Our summer program "Explore" focuses on reading, writing and math improvement for students with an IEP or who are considered at-risk, grades K-5. I love working in the summer because I get a chance to work with the "littles". They are just so stinkin' cute! Don't get me wrong, I love working with my drama filled, boy crazy, sport loving 4th and 5th graders. But it's just something about the littles that makes my heart melt. Maybe it's the pure innocence of everything in life. Every moment is a teachable one.
Alright, alright enough of that...let's get onto what we did. It was a jammed packed 3 hours but it couldn't have ran more smooth. Someone was a little shy to enter the room, he sat out there for a good 50 minutes until he got enough courage the come in...or until he couldn't wait any longer to eat the goodies we had laying out for him.
For math we started off by having students make the number they selected 10 different ways. We had the older students make sure to include at least 2 number sentences for an added challenge. The younger students had pre-made tally marks, ten frames and number words to choose from. The differentiation for this task was perfect and allowed all of the students to achieve the same objective in the same room.
It was then time for a tasty snack so we pulled out some M&M's. For this activity we had the older students go to our other room, since this task required more direct instruction. I had the littles sort their M&M's on sorting mats.
We then made a graph together. I called the students up 1 by 1 and had them color as many spaces as they needed. This was a great task because it required the students to count up from a specific number instead of always starting at one. Some of our kiddos were even able to add 10 quickly. I was so impressed.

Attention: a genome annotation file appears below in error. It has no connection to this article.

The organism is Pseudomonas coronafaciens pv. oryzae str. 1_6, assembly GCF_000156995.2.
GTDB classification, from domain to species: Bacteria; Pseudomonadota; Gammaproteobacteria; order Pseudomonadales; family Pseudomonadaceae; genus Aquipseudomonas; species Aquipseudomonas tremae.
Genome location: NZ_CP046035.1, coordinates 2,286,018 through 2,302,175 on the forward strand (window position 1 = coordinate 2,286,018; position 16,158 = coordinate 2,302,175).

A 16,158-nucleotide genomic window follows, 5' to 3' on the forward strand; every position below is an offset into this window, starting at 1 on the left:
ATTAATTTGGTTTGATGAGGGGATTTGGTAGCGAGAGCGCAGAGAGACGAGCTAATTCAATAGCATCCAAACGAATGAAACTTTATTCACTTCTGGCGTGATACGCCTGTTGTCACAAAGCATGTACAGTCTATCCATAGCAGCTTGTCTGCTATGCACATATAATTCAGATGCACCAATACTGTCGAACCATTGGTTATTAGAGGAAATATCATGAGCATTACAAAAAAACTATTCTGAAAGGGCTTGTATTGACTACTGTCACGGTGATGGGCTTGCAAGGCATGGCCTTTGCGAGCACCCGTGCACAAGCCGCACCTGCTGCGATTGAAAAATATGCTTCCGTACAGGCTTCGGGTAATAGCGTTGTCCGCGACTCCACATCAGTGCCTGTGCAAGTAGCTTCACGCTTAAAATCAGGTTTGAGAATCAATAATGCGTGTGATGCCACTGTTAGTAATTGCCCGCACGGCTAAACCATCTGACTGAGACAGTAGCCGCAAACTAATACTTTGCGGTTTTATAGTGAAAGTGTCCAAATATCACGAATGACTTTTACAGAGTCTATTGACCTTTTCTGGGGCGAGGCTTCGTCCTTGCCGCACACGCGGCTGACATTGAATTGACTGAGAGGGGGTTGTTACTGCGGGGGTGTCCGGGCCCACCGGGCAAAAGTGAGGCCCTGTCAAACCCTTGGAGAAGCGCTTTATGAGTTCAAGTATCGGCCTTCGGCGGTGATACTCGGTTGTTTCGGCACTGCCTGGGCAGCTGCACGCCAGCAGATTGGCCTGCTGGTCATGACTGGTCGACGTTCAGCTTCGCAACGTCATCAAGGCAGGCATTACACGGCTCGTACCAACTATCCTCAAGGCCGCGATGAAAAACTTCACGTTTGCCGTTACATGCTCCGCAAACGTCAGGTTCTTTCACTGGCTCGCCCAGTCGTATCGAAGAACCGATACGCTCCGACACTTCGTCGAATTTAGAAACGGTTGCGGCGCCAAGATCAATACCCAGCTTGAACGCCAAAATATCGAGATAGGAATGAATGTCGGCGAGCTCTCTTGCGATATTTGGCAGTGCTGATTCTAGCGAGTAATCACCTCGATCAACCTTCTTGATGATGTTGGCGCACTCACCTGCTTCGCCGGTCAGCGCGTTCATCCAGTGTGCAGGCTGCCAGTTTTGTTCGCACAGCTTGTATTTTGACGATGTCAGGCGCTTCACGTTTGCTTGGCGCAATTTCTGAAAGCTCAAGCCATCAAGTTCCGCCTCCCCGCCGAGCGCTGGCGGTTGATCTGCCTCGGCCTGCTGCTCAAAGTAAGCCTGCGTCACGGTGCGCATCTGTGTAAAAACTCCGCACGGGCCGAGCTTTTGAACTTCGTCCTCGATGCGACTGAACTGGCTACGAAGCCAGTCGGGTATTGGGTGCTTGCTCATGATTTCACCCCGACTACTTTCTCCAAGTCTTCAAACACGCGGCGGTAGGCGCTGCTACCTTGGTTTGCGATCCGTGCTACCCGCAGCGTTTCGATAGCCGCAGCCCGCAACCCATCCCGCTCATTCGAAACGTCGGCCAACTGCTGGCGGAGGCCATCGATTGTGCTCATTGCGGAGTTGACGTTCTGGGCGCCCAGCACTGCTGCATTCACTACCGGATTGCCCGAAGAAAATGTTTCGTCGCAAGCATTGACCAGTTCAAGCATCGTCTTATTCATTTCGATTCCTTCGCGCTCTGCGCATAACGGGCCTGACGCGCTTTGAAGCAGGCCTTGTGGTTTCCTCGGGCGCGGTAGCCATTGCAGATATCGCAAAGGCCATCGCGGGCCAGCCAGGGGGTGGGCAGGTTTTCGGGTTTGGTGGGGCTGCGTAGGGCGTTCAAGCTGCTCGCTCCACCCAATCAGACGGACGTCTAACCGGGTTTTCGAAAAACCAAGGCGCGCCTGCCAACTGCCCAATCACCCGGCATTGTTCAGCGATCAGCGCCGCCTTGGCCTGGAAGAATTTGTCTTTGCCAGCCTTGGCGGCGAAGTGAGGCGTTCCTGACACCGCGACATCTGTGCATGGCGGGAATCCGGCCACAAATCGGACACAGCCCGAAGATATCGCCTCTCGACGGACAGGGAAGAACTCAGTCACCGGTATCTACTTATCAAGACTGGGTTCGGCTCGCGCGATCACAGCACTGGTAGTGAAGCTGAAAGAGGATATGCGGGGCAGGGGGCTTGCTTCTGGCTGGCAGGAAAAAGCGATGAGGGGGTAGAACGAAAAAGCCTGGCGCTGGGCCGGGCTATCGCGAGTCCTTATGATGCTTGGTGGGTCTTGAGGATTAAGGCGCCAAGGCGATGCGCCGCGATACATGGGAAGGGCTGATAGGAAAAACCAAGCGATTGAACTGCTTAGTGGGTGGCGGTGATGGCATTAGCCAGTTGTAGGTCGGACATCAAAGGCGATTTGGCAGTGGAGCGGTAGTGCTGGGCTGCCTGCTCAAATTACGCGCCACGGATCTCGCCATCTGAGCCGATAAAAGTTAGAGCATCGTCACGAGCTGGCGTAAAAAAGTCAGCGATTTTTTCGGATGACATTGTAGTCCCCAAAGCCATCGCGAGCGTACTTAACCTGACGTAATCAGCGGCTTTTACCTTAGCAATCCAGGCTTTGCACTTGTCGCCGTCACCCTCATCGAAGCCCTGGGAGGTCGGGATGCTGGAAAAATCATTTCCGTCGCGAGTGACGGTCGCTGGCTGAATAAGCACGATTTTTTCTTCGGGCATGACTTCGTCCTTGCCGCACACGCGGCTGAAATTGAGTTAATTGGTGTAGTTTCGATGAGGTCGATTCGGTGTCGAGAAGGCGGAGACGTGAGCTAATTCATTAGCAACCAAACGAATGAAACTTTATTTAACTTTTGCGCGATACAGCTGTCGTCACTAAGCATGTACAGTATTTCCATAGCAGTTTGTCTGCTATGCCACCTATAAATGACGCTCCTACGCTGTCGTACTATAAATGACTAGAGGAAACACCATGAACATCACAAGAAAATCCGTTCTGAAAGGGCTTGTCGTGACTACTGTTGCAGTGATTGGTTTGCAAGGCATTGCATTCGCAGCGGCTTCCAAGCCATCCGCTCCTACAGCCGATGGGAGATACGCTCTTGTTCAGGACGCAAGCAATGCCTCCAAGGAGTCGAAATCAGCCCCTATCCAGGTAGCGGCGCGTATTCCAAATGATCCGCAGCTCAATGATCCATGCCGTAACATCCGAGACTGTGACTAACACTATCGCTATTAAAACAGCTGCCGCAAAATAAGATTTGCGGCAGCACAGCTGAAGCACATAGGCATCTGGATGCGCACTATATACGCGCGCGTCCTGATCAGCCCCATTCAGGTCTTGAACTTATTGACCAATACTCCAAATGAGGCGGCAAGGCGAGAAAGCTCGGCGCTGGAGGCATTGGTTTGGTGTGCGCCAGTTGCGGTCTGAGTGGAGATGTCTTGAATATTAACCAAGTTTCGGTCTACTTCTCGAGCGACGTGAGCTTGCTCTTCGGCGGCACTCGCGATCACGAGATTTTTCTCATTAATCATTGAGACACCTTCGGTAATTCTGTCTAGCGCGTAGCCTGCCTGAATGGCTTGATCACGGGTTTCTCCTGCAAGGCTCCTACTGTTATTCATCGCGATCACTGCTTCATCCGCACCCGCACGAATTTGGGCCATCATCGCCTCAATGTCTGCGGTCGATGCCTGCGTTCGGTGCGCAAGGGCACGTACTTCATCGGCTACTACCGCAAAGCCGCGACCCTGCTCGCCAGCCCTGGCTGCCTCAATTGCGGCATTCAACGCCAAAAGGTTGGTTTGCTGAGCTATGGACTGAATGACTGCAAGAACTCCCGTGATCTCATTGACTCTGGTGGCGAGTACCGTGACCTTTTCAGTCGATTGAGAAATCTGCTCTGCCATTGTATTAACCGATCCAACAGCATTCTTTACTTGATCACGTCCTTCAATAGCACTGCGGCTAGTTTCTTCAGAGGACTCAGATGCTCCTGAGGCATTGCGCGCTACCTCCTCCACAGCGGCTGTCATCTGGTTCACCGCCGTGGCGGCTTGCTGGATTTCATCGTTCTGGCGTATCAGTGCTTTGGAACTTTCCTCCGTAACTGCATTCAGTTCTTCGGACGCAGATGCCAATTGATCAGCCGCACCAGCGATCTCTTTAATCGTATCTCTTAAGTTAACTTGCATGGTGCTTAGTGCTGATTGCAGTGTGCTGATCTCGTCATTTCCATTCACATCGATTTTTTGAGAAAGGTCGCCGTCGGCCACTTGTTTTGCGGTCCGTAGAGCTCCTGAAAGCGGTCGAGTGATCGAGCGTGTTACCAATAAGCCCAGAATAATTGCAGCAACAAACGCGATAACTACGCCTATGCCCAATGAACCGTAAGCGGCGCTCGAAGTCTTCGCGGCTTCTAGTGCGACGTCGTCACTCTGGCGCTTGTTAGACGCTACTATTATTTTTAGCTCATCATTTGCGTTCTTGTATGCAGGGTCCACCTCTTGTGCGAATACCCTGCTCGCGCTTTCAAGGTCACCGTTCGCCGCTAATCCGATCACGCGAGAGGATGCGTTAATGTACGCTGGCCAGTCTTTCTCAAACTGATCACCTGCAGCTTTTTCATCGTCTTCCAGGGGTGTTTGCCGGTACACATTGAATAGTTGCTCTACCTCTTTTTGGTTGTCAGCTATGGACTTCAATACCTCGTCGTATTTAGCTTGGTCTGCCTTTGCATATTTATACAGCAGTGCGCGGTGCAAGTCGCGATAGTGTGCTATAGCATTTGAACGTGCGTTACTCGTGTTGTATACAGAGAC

The older students completed the same task but they had their own graph and answered questions about their graph individually instead of whole group like the littles.
Once we finished with a color they were allowed to eat those candies....they said we were torturing them by making them wait soooo long to eat them.
For reading we focused our day on Chrysanthemum, by Kevin Henkes. I absolutely adore his stories and couldn't have selected a better story to start off the summer. I started off by introducing a pink paper heart. I told the students that throughout the story they would hear some hurtful words. We were going to take turns passing the heart around and every time they heard a hurtful word they would have to crinkle up the heart. As I read the story the students did a nice job passing the heart around and only crinkling at the correct times. I asked questions and did some partner shares during the read aloud to keep them moving and engaged. At the end of the story we tried to "iron" out the wrinkles but no matter how hard we tried it still wasn't perfectly smooth/mended. This was a lot of fun because it allowed a visual representation of how someone's heart may feel after being hurt. Visuals are soo important for our little fellows, especially those with autism.
After reading the story we filled out our anchor chart together. I was very interested to see how this went but surprisingly the older students allowed some think time and gave the littles a chance to respond.
Once we had an understanding of feelings, worries, kind words and traits, we went on to creating our own, About Me pages. Most of the K-2 students required adult support to complete this activity but they did a nice job.
And I had to slip this one in here because apparently he has no worries in life :)
During writing we talked about bucket lists. We made a giant list of all of the things we would like to accomplish before we "got old" together.
I then told the students that we were going to make a summer bucket list. I showed them an example of mine. I created 3 different size paper templates for our varying ability levels. Instead of sharing my summer bucket list as a whole, I split the kids up by ability levels and shared my "just write paper" story with each group. I thought sharing it in small groups would allow the students to focus on exactly what they were supposed to do instead of seeing all of the examples and ask why they couldn't write less.
They worked hard creating their bucket lists and then colored these cute bucket and shovel pictures (available here in the clip art pack). We cut them out and pasted them to a large piece of construction paper next to our summer bucket list stories. These will be great to have on their wall during the summer. We thought about putting a sticker next to their item if they completed it. Get your very own FREE copy of our bucket list activity here!
***Just for fun, who doesn't like cowboy boots, in Michigan, on a humid day with basketball shorts?
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